The Minnesota Department of Human Services on Thursday called a Mayo Clinic plan to give preference to privately insured patients “very concerning” and said it will examine it for possible violations of civil and human rights laws.
In response to a video transcript obtained by the Star Tribune in which Mayo CEO Dr. John Noseworthy explained the policy to employees, DHS Commissioner Emily Piper said in a statement early Thursday afternoon that her department has a lot of questions about “how it will implement the directive.”
“I was really surprised” by Noseworthy’s comments, Piper said later Thursday evening in a phone interview. In the statement, she said, “The Department of Human Services expects that the Mayo Clinic will serve enrollees in public programs just as they would any other Minnesotan.”
Piper said she sent a letter and an e-mail to Noseworthy, but has not received a response. Separately, Mayo staff members invited the commissioner for a sit-down.
“I really hope to understand more what their plans are and just make sure my members’ voices are heard, regardless,” Piper said.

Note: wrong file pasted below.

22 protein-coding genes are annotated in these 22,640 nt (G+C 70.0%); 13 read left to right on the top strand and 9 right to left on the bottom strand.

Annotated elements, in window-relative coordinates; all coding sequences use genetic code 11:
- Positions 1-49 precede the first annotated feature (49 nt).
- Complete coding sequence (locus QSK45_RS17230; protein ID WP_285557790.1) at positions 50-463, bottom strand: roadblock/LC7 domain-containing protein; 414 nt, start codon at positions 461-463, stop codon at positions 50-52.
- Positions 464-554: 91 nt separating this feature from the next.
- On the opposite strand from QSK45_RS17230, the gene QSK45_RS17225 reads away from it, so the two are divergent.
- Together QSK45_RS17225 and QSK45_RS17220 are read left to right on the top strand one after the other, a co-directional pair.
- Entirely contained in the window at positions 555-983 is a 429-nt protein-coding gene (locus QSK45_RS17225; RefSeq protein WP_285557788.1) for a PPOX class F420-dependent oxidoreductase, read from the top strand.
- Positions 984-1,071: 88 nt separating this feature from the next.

The number of patients affected by Mayo’s move probably would be small, but the selective strategy reveals the financial pressures Mayo is facing in part due to federal health reforms.
The clinic will always take patients, regardless of payer source, when it has medical expertise that they can’t find elsewhere, Noseworthy said in his talk to employees. But when two patients are referred with equivalent conditions, he said the health system should “prioritize” those with private insurance.
“We’re asking … if the patient has commercial insurance, or they’re Medicaid or Medicare patients and they’re equal, that we prioritize the commercial insured patients enough so … we can be financially strong at the end of the year to continue to advance our mission,” Noseworthy said in the videotaped speech to staff late last year. Mayo has confirmed the transcript’s authenticity.
Piper said DHS will also take a look at its contracts with the Mayo Clinic, as well as investigate complaints made by Medicaid patients and their “dissatisfactory service at the Mayo.”
It is rare that a hospital leader would espouse a strategy that promotes access for privately insured patients at the expense of publicly funded patients, Piper said.
“Never, in my recollection, has a reputable [institution] such as the Mayo Clinic come out to say this,” she said.
Staff writer Jeremy Olson contributed to this report.